Vintage post — Christmas… a time for lies…

posted in: Parenting | 0

Christmas is traditionally a time to come together, love one another… and stuff yourself senseless. But since having children, I’ve also discovered it’s a time to lie.

I was having a cup of tea with my friend Kitty yesterday—okay… we had six vodkas—and I asked Kitty what she was getting her kids for Christmas.

KITTY: I’m thinking of telling them that Christmas has been postponed. I’ll buy them stuff at the sales a few days later. What about you?
ME: Surfmats. I told the kids that Santa had sent out an email to parents in Australia saying he’d intended to load up the sleigh with surfmats.
KITTY: Good call.

I’ve heard all sorts of “exaggerations” from parents over the years. Like many of us, my friend Meg helps the kids put out a snack for Santa and Co. on Christmas Eve: carrots for the reindeers, biscuits and beer for Santa. One year, she opened the fridge and realized she only had one bottle of beer left. Hanging for a drink herself, she turned to her kids and said: “Let’s give Santa water. He got done for DUI last year.”

As you can see, I have some dreadful friends. But even they felt I went too far a couple of years ago. Santa’s Kingdom was in Sydney. Adults paid a fortune to have their precious cherubs ferried by a miniature train to the North Pole. Once there, they were each taken to a private sitting with Santa, before going into playland, which was filled with fake snow and expensive souvenirs. Unbeknownst to the kids, there were actually fifty Santas, all in separate booths. And one of these Santa’s was my ex-boyfriend.

My son, Buster, had just reached the age where there were murmurings at school. “Santa doesn’t exist. We’ve been duped. It’s a conspiracy.” That sort of thing. But my older son has always been quite sweet, quite innocent… rather gullible, which certainly worked to my advantage on this particular day. You see, I’d been having some problems with Buster… and figured a Santa with inside information was the solution.

We were guided to a specific booth, rather than simply the next available one. We entered, and there was my ex in a red suit… oops, I mean Santa.


I blanched. Not a nice way to greet me in front of my son. Obviously he was still angry about the way I dumped him. Hopefully he’d rise above the name-calling…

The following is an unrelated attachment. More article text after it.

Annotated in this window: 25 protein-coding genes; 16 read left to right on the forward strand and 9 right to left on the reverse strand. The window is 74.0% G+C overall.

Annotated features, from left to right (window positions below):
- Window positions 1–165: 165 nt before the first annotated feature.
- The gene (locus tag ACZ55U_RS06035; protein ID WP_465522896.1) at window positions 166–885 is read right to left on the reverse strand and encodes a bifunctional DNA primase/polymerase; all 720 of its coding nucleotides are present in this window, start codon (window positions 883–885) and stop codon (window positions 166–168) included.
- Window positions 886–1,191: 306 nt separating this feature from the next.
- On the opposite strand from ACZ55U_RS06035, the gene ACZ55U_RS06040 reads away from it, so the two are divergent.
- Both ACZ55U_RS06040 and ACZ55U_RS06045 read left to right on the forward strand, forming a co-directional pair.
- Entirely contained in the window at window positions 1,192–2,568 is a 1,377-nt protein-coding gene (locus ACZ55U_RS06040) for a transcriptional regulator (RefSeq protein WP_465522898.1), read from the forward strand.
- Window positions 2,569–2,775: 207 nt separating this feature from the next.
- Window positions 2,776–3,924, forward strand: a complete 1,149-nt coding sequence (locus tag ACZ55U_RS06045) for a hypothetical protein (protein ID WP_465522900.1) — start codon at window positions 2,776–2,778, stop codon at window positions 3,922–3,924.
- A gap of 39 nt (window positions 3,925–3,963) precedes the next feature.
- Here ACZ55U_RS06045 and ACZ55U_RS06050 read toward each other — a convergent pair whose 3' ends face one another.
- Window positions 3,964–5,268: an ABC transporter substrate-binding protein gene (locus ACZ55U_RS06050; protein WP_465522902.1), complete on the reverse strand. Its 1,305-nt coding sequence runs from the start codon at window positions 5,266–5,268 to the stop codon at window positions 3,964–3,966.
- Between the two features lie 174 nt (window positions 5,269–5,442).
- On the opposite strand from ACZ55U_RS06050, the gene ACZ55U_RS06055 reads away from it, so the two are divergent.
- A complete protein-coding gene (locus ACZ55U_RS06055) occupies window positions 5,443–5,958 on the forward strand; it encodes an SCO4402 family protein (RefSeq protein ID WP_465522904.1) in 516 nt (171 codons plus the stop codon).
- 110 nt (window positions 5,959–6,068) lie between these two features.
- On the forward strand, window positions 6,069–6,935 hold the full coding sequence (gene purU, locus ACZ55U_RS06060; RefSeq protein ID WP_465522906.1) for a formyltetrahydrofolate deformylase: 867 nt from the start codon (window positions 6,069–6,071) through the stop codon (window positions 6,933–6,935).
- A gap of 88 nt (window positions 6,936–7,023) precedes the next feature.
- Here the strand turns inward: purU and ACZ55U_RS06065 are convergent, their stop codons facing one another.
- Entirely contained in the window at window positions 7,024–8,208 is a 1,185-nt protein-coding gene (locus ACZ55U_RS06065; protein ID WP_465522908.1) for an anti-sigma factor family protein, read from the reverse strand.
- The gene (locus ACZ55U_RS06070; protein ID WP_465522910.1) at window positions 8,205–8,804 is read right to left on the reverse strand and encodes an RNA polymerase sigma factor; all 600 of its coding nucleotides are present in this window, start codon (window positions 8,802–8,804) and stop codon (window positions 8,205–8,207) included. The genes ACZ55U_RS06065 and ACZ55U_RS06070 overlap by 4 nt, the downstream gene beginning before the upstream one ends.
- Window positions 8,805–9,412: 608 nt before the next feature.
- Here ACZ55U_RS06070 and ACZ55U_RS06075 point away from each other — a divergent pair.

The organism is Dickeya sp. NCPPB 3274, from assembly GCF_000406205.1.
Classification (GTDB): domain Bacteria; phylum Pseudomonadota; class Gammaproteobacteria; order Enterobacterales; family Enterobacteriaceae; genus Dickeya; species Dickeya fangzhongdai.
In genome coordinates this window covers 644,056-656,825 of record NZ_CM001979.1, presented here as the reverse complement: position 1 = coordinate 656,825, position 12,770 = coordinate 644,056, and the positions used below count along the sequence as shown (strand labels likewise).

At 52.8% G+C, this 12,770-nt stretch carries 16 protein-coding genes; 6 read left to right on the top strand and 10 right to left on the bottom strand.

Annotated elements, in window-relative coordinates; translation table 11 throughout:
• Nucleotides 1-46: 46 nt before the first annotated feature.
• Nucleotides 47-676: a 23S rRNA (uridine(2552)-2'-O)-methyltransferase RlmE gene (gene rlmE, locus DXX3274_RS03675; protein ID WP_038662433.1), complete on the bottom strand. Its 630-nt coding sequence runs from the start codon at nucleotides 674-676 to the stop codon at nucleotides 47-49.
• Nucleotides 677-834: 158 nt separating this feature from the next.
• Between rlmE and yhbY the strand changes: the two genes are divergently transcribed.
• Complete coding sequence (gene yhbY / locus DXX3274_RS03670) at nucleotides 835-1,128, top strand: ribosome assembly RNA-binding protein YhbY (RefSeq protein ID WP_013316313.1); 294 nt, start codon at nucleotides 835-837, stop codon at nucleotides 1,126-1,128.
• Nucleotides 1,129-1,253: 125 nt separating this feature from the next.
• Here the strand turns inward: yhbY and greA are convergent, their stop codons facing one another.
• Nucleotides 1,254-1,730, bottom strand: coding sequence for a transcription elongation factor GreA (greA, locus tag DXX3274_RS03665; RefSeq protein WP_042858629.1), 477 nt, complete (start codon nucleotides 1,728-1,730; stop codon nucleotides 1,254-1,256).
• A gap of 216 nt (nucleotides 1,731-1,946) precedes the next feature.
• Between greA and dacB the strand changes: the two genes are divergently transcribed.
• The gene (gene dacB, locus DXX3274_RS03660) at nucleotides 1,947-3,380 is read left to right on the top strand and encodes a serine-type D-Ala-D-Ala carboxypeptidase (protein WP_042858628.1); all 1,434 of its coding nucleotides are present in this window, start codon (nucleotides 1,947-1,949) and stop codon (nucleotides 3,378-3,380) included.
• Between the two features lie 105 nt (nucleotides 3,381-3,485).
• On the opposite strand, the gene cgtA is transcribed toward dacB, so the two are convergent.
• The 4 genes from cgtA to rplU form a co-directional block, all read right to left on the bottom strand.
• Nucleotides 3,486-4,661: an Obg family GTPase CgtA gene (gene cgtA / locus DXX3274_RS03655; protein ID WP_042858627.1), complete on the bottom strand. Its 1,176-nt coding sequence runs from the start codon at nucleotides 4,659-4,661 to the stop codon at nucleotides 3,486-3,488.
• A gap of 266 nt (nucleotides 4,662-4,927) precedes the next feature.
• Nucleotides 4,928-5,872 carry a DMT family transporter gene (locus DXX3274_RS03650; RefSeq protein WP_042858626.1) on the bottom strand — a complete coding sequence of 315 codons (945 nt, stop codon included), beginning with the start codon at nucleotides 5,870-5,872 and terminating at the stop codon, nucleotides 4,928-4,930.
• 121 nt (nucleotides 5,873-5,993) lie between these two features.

SANTA: Hey Buster… you got a haircut… I almost didn’t recognize you. Oh by the way, congratulations on getting your junior blackbelt. I’m impressed.

Judging by the look on Buster’s face… so was he.

SANTA: Come here and sit on my lap.

How many times had I heard that before…? But my son made it there before I could.

SANTA: So Buster… my elves tell me you won’t go to bed. They tell me that your mum has been having a real tough time…

Buster’s mouth fell open…

SANTA: The elves also tell me that you’ve been mucking up at school, disrupting the class, especially your mate Harry.

Buster went thirteen shades of pale.

SANTA: But you’ve been a very good brother, very patient with Vesuvius, so I’m willing to make a deal. If you try harder at school next year… and start going to bed when asked from tonight… I’ll get you that bike you want.

Buster nodded an immediate agreement. He posed for a photo with Santa… gratefully accepted a lollipop (both things I’ve asked him not to do with strange men… go figure)… and then:

SANTA: Does Mummy want to sit on Santa’s lap for a moment?
ME: Ah… no thanks, Santa.
SANTA: Fair enough. Probably a good thing… you’ve put on a few kilos since I last saw you.
ME: Good to see you Santa. Acting school obviously paid off.

Cue our exit.

That night, Buster went straight to bed. And the next night. And the next. The following year, he was settled at school. Life was much easier. The only problem is that he’s now the only nearly-ten-year-old kid in history who still believes in Santa Claus… but I’ll wait until he leaves home to tell him the truth.